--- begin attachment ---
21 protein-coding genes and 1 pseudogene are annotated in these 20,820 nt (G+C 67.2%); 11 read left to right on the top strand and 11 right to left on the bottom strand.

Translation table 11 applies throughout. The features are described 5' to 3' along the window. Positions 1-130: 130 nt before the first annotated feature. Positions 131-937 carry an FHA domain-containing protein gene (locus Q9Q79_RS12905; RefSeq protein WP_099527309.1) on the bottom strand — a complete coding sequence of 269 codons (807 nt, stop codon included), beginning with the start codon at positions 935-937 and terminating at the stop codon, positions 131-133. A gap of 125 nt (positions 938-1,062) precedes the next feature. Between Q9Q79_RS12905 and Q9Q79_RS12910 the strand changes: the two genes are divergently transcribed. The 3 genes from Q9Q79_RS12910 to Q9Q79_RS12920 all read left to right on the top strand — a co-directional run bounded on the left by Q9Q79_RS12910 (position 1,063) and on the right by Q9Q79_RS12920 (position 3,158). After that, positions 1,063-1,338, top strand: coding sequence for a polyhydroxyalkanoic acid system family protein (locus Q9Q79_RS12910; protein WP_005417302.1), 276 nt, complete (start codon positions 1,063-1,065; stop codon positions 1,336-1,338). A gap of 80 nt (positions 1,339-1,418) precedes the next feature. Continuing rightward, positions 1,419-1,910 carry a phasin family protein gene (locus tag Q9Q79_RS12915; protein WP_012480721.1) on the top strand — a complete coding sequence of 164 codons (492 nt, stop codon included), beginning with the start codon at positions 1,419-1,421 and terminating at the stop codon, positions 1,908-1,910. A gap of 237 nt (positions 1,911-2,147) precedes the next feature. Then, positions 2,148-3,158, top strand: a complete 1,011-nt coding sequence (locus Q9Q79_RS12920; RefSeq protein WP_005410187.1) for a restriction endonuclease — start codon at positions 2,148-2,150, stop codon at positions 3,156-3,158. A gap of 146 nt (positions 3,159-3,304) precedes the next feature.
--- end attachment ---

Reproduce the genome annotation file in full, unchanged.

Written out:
21 protein-coding genes and 1 pseudogene are annotated in these 20,820 nt (G+C 67.2%); 11 read left to right on the top strand and 11 right to left on the bottom strand.

Translation table 11 applies throughout. The features are described 5' to 3' along the window. Positions 1-130: 130 nt before the first annotated feature. Positions 131-937 carry an FHA domain-containing protein gene (locus Q9Q79_RS12905; RefSeq protein WP_099527309.1) on the bottom strand — a complete coding sequence of 269 codons (807 nt, stop codon included), beginning with the start codon at positions 935-937 and terminating at the stop codon, positions 131-133. A gap of 125 nt (positions 938-1,062) precedes the next feature. Between Q9Q79_RS12905 and Q9Q79_RS12910 the strand changes: the two genes are divergently transcribed. The 3 genes from Q9Q79_RS12910 to Q9Q79_RS12920 all read left to right on the top strand — a co-directional run bounded on the left by Q9Q79_RS12910 (position 1,063) and on the right by Q9Q79_RS12920 (position 3,158). After that, positions 1,063-1,338, top strand: coding sequence for a polyhydroxyalkanoic acid system family protein (locus Q9Q79_RS12910; protein WP_005417302.1), 276 nt, complete (start codon positions 1,063-1,065; stop codon positions 1,336-1,338). A gap of 80 nt (positions 1,339-1,418) precedes the next feature. Continuing rightward, positions 1,419-1,910 carry a phasin family protein gene (locus tag Q9Q79_RS12915; protein WP_012480721.1) on the top strand — a complete coding sequence of 164 codons (492 nt, stop codon included), beginning with the start codon at positions 1,419-1,421 and terminating at the stop codon, positions 1,908-1,910. A gap of 237 nt (positions 1,911-2,147) precedes the next feature. Then, positions 2,148-3,158, top strand: a complete 1,011-nt coding sequence (locus Q9Q79_RS12920; RefSeq protein WP_005410187.1) for a restriction endonuclease — start codon at positions 2,148-2,150, stop codon at positions 3,156-3,158. A gap of 146 nt (positions 3,159-3,304) precedes the next feature.